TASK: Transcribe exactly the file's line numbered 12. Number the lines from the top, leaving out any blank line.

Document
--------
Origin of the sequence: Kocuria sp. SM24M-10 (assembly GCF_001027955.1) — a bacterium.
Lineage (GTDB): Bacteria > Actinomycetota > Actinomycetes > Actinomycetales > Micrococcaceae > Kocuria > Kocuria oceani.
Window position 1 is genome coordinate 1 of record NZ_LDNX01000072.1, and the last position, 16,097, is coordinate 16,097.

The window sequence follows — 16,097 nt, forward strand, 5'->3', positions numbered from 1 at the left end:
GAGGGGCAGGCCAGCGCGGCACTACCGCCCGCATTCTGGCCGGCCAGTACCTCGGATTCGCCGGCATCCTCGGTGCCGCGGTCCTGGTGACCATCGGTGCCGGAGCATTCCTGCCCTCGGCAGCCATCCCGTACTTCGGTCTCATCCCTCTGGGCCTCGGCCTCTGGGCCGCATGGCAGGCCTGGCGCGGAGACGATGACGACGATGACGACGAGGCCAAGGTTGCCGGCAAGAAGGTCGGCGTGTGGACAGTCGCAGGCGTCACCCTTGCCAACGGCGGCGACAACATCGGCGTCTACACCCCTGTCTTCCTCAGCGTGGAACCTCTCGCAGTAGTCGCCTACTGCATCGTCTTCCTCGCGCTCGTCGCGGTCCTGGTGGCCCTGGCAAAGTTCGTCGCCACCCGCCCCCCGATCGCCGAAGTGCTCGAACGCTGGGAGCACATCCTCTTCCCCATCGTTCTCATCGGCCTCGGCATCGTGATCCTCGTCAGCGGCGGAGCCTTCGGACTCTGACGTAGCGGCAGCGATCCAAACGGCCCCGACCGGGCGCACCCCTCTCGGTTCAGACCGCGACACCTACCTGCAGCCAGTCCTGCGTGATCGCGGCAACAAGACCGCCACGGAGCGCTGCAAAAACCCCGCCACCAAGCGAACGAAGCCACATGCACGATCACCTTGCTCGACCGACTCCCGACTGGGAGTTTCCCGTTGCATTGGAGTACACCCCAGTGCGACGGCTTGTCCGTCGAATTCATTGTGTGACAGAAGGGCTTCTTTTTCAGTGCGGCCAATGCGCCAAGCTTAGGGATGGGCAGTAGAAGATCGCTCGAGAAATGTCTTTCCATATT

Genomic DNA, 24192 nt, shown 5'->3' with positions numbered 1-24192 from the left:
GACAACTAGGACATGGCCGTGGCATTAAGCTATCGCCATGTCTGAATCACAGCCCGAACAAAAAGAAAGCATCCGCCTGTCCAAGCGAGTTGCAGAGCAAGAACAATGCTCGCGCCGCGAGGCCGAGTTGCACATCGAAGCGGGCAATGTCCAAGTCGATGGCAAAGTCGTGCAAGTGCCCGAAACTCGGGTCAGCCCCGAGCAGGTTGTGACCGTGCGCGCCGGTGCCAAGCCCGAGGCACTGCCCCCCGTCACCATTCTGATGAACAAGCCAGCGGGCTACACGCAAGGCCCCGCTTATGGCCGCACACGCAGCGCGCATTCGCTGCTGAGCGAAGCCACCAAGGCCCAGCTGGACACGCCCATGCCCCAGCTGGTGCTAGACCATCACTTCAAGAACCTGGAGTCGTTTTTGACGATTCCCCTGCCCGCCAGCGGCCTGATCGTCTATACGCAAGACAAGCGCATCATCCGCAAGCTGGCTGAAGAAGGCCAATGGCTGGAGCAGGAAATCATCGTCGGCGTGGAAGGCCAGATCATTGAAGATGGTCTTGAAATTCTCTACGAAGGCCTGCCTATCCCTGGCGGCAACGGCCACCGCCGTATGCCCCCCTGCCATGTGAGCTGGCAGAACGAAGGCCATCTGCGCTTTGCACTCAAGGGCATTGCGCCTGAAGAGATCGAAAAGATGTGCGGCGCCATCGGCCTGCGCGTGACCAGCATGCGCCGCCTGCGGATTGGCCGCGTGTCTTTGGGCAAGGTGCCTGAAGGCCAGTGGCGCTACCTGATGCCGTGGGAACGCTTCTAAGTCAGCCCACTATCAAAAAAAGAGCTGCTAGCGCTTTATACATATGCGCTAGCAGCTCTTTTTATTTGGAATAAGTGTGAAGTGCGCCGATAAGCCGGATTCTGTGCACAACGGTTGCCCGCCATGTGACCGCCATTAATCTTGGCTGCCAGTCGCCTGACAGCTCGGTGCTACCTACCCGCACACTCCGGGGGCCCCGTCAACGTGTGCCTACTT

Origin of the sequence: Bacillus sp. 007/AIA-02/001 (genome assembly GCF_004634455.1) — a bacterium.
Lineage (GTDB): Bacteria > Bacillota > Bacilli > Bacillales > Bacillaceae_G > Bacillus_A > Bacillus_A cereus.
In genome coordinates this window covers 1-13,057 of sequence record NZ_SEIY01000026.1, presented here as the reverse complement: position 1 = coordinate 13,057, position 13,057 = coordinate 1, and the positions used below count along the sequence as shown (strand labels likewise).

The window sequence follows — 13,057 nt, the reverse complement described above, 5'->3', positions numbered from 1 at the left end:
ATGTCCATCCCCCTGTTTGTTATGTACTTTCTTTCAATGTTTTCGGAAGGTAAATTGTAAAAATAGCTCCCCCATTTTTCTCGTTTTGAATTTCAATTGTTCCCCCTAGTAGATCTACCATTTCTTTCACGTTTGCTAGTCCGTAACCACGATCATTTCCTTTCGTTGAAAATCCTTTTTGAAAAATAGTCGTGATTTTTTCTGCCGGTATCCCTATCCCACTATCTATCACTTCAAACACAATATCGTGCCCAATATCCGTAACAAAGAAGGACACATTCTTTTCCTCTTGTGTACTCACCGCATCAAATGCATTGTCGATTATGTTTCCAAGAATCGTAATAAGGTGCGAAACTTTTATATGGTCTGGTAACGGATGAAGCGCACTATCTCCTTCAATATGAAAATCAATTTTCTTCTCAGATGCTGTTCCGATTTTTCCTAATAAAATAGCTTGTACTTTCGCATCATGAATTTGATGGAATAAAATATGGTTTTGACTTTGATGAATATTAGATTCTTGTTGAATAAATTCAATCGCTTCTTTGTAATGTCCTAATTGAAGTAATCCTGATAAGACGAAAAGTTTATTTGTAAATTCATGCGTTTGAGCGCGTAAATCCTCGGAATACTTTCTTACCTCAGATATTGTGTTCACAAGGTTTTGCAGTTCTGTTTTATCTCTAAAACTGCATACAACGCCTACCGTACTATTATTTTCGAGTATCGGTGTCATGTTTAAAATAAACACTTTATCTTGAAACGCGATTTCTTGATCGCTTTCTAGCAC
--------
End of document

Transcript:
ATGTCCATCCCCCTGTTTGTTATGTACTTTCTTTCAATGTTTTCGGAAGGTAAATTGTAAAAATAGCTCCCCCATTTTTCTCGTTTTGAATTTCAATTGTTCCCCCTAGTAGATCTACCATTTCTTTCACGTTTGCTAGTCCGTAACCACGATCATTTCCTTTCGTTGAAAATCCTTTTTGAAAAATAGTCGTGATTTTTTCTGCCGGTATCCCTATCCCACTATCTATCACTTCAAACACAATATCGTGCCCAATATCCGTAACAAAGAAGGACACATTCTTTTCCTCTTGTGTACTCACCGCATCAAATGCATTGTCGATTATGTTTCCAAGAATCGTAATAAGGTGCGAAACTTTTATATGGTCTGGTAACGGATGAAGCGCACTATCTCCTTCAATATGAAAATCAATTTTCTTCTCAGATGCTGTTCCGATTTTTCCTAATAAAATAGCTTGTACTTTCGCATCATGAATTTGATGGAATAAAATATGGTTTTGACTTTGATGAATATTAGATTCTTGTTGAATAAATTCAATCGCTTCTTTGTAATGTCCTAATTGAAGTAATCCTGATAAGACGAAAAGTTTATTTGTAAATTCATGCGTTTGAGCGCGTAAATCCTCGGAATACTTTCTTACCTCAGATATTGTGTTCACAAGGTTTTGCAGTTCTGTTTTATCTCTAAAACTGCATACAACGCCTACCGTACTATTATTTTCGAGTATCGGTGTCATGTTTAAAATAAACACTTTATCTTGAAACGCGATTTCTTGATCGCTTTCTAGCAC